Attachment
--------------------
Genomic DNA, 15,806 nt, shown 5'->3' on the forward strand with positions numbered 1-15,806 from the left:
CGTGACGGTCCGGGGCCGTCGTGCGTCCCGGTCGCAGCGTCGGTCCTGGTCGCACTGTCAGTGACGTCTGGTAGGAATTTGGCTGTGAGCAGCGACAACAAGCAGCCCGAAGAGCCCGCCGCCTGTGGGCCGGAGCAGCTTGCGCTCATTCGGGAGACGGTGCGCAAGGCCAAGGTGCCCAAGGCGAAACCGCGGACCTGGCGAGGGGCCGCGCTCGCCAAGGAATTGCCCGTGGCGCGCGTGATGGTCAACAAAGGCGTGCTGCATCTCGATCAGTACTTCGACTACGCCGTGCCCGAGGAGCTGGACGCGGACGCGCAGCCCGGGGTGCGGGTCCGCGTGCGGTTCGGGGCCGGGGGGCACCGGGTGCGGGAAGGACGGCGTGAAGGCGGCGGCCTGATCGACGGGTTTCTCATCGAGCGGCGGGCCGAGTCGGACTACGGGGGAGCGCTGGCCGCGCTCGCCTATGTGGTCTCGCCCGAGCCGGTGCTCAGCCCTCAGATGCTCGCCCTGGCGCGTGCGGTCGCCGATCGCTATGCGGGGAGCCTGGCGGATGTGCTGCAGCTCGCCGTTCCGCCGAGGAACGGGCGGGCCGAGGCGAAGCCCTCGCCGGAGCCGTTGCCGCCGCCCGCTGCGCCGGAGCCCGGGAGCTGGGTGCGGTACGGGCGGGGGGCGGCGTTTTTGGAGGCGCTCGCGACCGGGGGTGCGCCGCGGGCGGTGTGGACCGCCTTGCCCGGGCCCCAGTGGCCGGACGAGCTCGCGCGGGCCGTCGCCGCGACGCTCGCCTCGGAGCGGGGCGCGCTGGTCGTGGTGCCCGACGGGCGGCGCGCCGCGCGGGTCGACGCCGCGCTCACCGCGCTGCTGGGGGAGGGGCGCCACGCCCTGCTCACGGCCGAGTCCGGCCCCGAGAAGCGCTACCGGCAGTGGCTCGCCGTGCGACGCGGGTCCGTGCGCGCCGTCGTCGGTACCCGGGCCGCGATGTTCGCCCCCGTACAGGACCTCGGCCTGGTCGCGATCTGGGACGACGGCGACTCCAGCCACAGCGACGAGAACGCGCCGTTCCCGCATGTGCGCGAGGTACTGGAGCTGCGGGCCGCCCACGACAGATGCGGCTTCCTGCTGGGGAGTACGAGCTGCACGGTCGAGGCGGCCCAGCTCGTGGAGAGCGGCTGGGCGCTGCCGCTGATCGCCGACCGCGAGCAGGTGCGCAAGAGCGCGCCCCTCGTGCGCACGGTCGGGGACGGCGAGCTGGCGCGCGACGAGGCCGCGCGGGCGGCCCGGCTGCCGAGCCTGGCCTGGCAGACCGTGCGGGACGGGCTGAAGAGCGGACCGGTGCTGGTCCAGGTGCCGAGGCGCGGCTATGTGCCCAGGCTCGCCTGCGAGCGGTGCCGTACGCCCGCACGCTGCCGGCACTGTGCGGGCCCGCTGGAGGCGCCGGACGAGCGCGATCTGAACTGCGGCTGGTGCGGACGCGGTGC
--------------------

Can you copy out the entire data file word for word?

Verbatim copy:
Genomic DNA, 15,806 nt, shown 5'->3' on the forward strand with positions numbered 1-15,806 from the left:
CGTGACGGTCCGGGGCCGTCGTGCGTCCCGGTCGCAGCGTCGGTCCTGGTCGCACTGTCAGTGACGTCTGGTAGGAATTTGGCTGTGAGCAGCGACAACAAGCAGCCCGAAGAGCCCGCCGCCTGTGGGCCGGAGCAGCTTGCGCTCATTCGGGAGACGGTGCGCAAGGCCAAGGTGCCCAAGGCGAAACCGCGGACCTGGCGAGGGGCCGCGCTCGCCAAGGAATTGCCCGTGGCGCGCGTGATGGTCAACAAAGGCGTGCTGCATCTCGATCAGTACTTCGACTACGCCGTGCCCGAGGAGCTGGACGCGGACGCGCAGCCCGGGGTGCGGGTCCGCGTGCGGTTCGGGGCCGGGGGGCACCGGGTGCGGGAAGGACGGCGTGAAGGCGGCGGCCTGATCGACGGGTTTCTCATCGAGCGGCGGGCCGAGTCGGACTACGGGGGAGCGCTGGCCGCGCTCGCCTATGTGGTCTCGCCCGAGCCGGTGCTCAGCCCTCAGATGCTCGCCCTGGCGCGTGCGGTCGCCGATCGCTATGCGGGGAGCCTGGCGGATGTGCTGCAGCTCGCCGTTCCGCCGAGGAACGGGCGGGCCGAGGCGAAGCCCTCGCCGGAGCCGTTGCCGCCGCCCGCTGCGCCGGAGCCCGGGAGCTGGGTGCGGTACGGGCGGGGGGCGGCGTTTTTGGAGGCGCTCGCGACCGGGGGTGCGCCGCGGGCGGTGTGGACCGCCTTGCCCGGGCCCCAGTGGCCGGACGAGCTCGCGCGGGCCGTCGCCGCGACGCTCGCCTCGGAGCGGGGCGCGCTGGTCGTGGTGCCCGACGGGCGGCGCGCCGCGCGGGTCGACGCCGCGCTCACCGCGCTGCTGGGGGAGGGGCGCCACGCCCTGCTCACGGCCGAGTCCGGCCCCGAGAAGCGCTACCGGCAGTGGCTCGCCGTGCGACGCGGGTCCGTGCGCGCCGTCGTCGGTACCCGGGCCGCGATGTTCGCCCCCGTACAGGACCTCGGCCTGGTCGCGATCTGGGACGACGGCGACTCCAGCCACAGCGACGAGAACGCGCCGTTCCCGCATGTGCGCGAGGTACTGGAGCTGCGGGCCGCCCACGACAGATGCGGCTTCCTGCTGGGGAGTACGAGCTGCACGGTCGAGGCGGCCCAGCTCGTGGAGAGCGGCTGGGCGCTGCCGCTGATCGCCGACCGCGAGCAGGTGCGCAAGAGCGCGCCCCTCGTGCGCACGGTCGGGGACGGCGAGCTGGCGCGCGACGAGGCCGCGCGGGCGGCCCGGCTGCCGAGCCTGGCCTGGCAGACCGTGCGGGACGGGCTGAAGAGCGGACCGGTGCTGGTCCAGGTGCCGAGGCGCGGCTATGTGCCCAGGCTCGCCTGCGAGCGGTGCCGTACGCCCGCACGCTGCCGGCACTGTGCGGGCCCGCTGGAGGCGCCGGACGAGCGCGATCTGAACTGCGGCTGGTGCGGACGCGGTGC